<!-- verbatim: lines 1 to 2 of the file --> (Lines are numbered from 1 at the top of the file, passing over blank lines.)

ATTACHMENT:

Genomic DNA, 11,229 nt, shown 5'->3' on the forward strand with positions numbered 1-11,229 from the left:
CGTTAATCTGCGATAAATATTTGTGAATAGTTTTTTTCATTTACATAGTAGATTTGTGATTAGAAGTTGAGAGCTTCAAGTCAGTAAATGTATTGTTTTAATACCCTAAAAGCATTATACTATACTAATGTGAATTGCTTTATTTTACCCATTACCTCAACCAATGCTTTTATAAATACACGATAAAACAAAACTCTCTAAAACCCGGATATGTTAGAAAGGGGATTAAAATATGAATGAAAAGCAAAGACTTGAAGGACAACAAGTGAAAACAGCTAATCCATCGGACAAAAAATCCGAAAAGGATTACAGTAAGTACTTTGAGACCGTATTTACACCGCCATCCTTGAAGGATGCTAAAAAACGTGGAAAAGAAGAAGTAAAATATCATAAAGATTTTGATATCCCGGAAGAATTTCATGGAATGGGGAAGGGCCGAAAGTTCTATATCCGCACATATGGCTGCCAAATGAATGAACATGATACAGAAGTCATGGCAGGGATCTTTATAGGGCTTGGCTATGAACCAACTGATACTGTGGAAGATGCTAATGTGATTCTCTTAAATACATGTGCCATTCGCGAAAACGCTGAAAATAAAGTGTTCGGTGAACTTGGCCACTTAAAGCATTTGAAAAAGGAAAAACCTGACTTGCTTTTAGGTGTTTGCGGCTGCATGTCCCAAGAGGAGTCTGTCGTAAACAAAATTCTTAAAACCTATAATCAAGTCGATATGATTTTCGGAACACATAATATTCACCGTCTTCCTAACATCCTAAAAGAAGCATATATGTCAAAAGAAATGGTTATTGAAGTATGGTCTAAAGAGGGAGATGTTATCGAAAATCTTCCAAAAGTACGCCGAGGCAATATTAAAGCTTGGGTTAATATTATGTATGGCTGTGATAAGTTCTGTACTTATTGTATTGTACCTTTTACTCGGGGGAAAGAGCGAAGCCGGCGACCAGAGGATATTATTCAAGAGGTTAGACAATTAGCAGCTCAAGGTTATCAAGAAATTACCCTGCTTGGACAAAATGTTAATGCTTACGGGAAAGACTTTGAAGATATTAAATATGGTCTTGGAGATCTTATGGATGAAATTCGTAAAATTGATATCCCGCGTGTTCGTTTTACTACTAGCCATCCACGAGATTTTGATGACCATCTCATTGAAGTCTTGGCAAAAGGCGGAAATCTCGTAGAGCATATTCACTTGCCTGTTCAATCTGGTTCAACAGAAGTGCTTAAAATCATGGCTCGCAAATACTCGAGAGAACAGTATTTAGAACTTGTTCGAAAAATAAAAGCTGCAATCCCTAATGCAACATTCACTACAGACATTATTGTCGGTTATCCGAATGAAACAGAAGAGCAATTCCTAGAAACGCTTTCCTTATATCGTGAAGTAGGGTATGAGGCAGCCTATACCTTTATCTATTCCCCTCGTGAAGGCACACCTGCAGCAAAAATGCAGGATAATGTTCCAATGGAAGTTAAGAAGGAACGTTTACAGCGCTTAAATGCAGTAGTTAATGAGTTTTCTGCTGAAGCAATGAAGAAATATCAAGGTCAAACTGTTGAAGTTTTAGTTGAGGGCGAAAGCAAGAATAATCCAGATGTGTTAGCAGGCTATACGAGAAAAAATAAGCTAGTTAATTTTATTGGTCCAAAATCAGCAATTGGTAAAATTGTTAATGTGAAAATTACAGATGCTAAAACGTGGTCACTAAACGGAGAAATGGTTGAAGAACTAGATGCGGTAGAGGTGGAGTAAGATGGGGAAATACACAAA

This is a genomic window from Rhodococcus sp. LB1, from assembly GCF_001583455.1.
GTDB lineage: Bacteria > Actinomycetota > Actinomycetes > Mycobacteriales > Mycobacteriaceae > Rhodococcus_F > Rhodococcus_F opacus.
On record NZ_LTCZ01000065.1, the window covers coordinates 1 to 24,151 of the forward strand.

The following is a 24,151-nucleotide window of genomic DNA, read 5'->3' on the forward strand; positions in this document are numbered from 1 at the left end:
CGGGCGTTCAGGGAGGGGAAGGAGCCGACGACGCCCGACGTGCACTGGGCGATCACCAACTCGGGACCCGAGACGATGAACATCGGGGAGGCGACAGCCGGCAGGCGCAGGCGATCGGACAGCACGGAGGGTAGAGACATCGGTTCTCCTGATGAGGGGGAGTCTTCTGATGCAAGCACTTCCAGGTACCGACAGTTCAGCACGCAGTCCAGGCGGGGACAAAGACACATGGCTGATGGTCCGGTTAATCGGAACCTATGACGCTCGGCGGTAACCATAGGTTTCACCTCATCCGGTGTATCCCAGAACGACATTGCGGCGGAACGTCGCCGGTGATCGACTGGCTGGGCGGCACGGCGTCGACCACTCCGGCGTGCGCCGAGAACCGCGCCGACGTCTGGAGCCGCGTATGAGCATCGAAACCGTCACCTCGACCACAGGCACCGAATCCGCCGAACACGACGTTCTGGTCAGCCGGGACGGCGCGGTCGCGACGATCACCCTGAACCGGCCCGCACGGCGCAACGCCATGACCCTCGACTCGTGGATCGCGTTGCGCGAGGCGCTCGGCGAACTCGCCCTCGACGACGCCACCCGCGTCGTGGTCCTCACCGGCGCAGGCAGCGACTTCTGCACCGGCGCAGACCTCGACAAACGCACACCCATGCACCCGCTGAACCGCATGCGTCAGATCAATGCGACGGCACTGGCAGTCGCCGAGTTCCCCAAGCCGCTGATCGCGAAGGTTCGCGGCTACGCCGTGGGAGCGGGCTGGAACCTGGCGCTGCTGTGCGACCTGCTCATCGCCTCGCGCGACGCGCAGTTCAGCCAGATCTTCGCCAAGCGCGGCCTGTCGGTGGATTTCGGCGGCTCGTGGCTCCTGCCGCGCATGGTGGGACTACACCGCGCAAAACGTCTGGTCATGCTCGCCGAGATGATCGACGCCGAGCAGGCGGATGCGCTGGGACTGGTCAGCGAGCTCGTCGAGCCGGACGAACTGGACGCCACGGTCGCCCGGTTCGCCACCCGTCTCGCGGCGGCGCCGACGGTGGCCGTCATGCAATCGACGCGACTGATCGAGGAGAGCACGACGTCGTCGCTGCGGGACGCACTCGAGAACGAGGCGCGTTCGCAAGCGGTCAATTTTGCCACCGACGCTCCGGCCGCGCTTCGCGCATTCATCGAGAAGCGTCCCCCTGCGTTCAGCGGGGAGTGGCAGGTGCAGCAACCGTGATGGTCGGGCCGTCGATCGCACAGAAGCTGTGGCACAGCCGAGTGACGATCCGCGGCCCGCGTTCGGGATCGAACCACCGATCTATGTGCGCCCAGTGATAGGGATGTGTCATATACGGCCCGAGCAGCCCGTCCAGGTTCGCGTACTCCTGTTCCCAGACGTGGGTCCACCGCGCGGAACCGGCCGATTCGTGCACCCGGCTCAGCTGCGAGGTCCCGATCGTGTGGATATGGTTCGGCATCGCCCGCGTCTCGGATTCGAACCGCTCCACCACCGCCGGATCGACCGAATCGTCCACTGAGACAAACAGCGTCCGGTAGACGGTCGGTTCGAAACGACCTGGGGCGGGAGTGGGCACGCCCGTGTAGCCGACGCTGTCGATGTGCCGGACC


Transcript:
Genomic DNA, 11,229 nt, shown 5'->3' on the forward strand with positions numbered 1-11,229 from the left:
CGTTAATCTGCGATAAATATTTGTGAATAGTTTTTTTCATTTACATAGTAGATTTGTGATTAGAAGTTGAGAGCTTCAAGTCAGTAAATGTATTGTTTTAATACCCTAAAAGCATTATACTATACTAATGTGAATTGCTTTATTTTACCCATTACCTCAACCAATGCTTTTATAAATACACGATAAAACAAAACTCTCTAAAACCCGGATATGTTAGAAAGGGGATTAAAATATGAATGAAAAGCAAAGACTTGAAGGACAACAAGTGAAAACAGCTAATCCATCGGACAAAAAATCCGAAAAGGATTACAGTAAGTACTTTGAGACCGTATTTACACCGCCATCCTTGAAGGATGCTAAAAAACGTGGAAAAGAAGAAGTAAAATATCATAAAGATTTTGATATCCCGGAAGAATTTCATGGAATGGGGAAGGGCCGAAAGTTCTATATCCGCACATATGGCTGCCAAATGAATGAACATGATACAGAAGTCATGGCAGGGATCTTTATAGGGCTTGGCTATGAACCAACTGATACTGTGGAAGATGCTAATGTGATTCTCTTAAATACATGTGCCATTCGCGAAAACGCTGAAAATAAAGTGTTCGGTGAACTTGGCCACTTAAAGCATTTGAAAAAGGAAAAACCTGACTTGCTTTTAGGTGTTTGCGGCTGCATGTCCCAAGAGGAGTCTGTCGTAAACAAAATTCTTAAAACCTATAATCAAGTCGATATGATTTTCGGAACACATAATATTCACCGTCTTCCTAACATCCTAAAAGAAGCATATATGTCAAAAGAAATGGTTATTGAAGTATGGTCTAAAGAGGGAGATGTTATCGAAAATCTTCCAAAAGTACGCCGAGGCAATATTAAAGCTTGGGTTAATATTATGTATGGCTGTGATAAGTTCTGTACTTATTGTATTGTACCTTTTACTCGGGGGAAAGAGCGAAGCCGGCGACCAGAGGATATTATTCAAGAGGTTAGACAATTAGCAGCTCAAGGTTATCAAGAAATTACCCTGCTTGGACAAAATGTTAATGCTTACGGGAAAGACTTTGAAGATATTAAATATGGTCTTGGAGATCTTATGGATGAAATTCGTAAAATTGATATCCCGCGTGTTCGTTTTACTACTAGCCATCCACGAGATTTTGATGACCATCTCATTGAAGTCTTGGCAAAAGGCGGAAATCTCGTAGAGCATATTCACTTGCCTGTTCAATCTGGTTCAACAGAAGTGCTTAAAATCATGGCTCGCAAATACTCGAGAGAACAGTATTTAGAACTTGTTCGAAAAATAAAAGCTGCAATCCCTAATGCAACATTCACTACAGACATTATTGTCGGTTATCCGAATGAAACAGAAGAGCAATTCCTAGAAACGCTTTCCTTATATCGTGAAGTAGGGTATGAGGCAGCCTATACCTTTATCTATTCCCCTCGTGAAGGCACACCTGCAGCAAAAATGCAGGATAATGTTCCAATGGAAGTTAAGAAGGAACGTTTACAGCGCTTAAATGCAGTAGTTAATGAGTTTTCTGCTGAAGCAATGAAGAAATATCAAGGTCAAACTGTTGAAGTTTTAGTTGAGGGCGAAAGCAAGAATAATCCAGATGTGTTAGCAGGCTATACGAGAAAAAATAAGCTAGTTAATTTTATTGGTCCAAAATCAGCAATTGGTAAAATTGTTAATGTGAAAATTACAGATGCTAAAACGTGGTCACTAAACGGAGAAATGGTTGAAGAACTAGATGCGGTAGAGGTGGAGTAAGATGGGGAAATACACAAA